Date(s) - March 27, 2017
7:00 pm - 9:00 pm
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Come to our BABA March meeting to hear Tufts bee-searcher Nicholas Dorian discuss his research on the bumble bee life cycle and how such research can aid in conservation efforts.
Talk title: God save the queens: Assessing bumble bee conservation from a life cycle perspective
About the talk: Many bumble bee species are in decline despite efforts to provide flowers to growing colonies. It is possible, however, that other life stages are also important since little is known about how queens survive the winter and start colonies in spring. Specifically, my research in the Crone lab at Tufts seeks to 1) understand the effect of queen body size on overwinter survival and colony establishment and 2) explore the role of these life stages for bumble bee population viability. In this talk, you’ll hear my answers to these questions, learn why rearing bumble bees is rewarding (despite that you can’t harvest honey), and hopefully get excited to find bumble bee queens of your own buzzing around this spring.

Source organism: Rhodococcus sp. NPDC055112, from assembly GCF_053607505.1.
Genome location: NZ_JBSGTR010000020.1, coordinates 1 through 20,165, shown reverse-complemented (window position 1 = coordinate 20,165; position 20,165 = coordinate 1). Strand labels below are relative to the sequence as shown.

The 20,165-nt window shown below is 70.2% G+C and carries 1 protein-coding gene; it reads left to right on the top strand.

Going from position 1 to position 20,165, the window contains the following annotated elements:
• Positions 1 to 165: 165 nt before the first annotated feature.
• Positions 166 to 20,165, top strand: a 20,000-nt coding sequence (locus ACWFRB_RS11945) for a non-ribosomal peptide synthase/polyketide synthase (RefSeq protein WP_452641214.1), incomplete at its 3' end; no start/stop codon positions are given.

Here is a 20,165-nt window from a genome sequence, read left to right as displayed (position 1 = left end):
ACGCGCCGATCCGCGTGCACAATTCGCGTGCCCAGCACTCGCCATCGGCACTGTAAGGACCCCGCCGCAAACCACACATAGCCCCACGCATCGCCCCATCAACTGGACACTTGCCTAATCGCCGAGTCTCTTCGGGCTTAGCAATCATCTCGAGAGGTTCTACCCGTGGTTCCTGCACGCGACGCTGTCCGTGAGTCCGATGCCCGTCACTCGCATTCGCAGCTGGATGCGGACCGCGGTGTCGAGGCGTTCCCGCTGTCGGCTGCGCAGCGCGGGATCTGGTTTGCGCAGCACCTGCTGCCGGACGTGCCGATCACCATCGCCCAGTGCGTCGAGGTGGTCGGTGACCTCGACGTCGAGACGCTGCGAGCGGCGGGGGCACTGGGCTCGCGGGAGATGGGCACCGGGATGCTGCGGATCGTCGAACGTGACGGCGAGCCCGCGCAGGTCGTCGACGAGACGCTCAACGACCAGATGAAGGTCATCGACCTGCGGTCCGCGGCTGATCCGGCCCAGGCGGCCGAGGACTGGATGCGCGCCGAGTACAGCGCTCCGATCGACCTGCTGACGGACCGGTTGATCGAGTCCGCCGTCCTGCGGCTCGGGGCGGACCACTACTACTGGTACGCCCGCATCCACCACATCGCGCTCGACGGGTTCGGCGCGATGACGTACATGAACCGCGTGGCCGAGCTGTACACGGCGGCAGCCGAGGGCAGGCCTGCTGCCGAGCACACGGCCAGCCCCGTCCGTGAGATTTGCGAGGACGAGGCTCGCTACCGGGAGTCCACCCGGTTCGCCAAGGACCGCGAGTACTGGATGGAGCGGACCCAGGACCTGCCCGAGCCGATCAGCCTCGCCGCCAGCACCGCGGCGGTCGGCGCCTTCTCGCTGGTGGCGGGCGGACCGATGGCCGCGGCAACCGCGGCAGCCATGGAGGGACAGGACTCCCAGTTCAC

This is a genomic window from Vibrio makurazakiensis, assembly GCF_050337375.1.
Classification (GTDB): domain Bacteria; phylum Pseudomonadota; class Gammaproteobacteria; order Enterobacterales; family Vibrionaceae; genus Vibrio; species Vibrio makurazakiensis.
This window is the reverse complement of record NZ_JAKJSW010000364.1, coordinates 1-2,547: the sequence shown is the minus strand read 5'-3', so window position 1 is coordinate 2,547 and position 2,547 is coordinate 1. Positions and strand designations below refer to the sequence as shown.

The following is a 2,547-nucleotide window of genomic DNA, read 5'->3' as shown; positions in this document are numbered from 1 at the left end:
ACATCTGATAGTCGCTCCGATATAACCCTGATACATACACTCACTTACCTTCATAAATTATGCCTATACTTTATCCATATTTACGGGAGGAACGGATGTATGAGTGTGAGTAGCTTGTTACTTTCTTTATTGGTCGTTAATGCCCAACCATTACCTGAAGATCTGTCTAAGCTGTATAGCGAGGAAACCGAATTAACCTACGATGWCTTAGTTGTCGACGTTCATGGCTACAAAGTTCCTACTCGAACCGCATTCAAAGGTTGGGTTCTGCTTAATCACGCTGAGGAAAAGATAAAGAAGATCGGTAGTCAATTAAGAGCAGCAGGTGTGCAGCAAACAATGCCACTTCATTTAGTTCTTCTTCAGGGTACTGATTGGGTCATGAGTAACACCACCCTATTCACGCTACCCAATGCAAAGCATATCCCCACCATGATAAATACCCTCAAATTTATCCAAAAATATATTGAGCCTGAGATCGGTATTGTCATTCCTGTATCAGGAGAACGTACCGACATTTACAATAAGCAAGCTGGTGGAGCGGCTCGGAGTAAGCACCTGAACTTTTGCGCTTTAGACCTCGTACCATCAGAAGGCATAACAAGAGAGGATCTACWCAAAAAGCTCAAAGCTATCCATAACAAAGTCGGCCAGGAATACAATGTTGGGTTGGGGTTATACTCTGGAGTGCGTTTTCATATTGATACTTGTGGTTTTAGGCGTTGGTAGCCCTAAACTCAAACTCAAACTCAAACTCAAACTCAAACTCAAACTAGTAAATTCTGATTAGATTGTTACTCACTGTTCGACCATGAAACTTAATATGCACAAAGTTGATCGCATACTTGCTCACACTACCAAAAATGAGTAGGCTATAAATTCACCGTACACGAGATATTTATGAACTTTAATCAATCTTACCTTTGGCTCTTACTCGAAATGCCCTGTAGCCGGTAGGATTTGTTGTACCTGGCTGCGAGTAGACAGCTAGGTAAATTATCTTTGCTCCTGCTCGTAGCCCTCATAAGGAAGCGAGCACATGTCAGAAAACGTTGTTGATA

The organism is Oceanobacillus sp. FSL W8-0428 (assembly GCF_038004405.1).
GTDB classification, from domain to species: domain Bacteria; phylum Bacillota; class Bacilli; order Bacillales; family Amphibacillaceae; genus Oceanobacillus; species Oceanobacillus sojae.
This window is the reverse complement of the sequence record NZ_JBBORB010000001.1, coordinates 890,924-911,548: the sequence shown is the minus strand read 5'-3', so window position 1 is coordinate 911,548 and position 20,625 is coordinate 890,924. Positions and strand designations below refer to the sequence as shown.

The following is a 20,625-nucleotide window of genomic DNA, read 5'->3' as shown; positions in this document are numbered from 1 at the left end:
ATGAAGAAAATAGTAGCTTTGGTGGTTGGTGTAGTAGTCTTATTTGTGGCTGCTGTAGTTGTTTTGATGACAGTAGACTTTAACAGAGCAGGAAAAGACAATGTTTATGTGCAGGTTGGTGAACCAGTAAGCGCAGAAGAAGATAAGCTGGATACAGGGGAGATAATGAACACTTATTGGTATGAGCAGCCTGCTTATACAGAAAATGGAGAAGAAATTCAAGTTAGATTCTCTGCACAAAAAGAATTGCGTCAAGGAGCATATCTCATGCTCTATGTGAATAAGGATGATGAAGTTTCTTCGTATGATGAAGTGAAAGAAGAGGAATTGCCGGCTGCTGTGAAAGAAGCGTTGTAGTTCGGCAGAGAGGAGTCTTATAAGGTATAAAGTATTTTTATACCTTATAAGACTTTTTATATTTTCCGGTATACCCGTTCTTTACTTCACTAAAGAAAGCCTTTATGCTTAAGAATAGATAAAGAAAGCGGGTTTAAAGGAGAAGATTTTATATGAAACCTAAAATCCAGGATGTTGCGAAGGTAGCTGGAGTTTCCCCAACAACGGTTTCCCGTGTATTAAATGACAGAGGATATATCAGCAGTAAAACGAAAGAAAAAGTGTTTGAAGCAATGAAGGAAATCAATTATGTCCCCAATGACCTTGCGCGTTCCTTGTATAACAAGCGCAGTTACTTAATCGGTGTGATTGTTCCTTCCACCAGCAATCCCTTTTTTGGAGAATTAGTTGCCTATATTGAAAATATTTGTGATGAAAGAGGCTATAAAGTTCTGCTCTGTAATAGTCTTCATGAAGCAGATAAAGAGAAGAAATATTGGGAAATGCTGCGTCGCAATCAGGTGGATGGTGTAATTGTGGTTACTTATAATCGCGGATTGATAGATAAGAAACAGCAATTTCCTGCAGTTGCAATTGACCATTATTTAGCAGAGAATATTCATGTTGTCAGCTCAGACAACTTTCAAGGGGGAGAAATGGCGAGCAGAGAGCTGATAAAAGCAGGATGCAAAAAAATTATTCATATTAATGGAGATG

About Nick: I graduated from Tufts with my B.S. in Biology and Environmental Studies in May 2016, and am looking forward to continuing my education at Tufts as a Ph.D. student advised by Dr. Elizabeth Crone this fall. Academically, I consider myself a budding population ecologist who’s enthusiastic about using both models and fieldwork to inform pollinator conservation. When I’m not studying and thinking about bees, I spend my time watching and photographing birds, gardening, and cooking.
This meeting is free for BABA dues-paying members. We suggest a $5 donation from non-dues-paying members to offset the cost of the meeting. Dues/donations go back to you in the form of educational programming and events!
Sign up as a dues-paying member here: http://www.bostonbeekeepers.org/membership/joining-baba/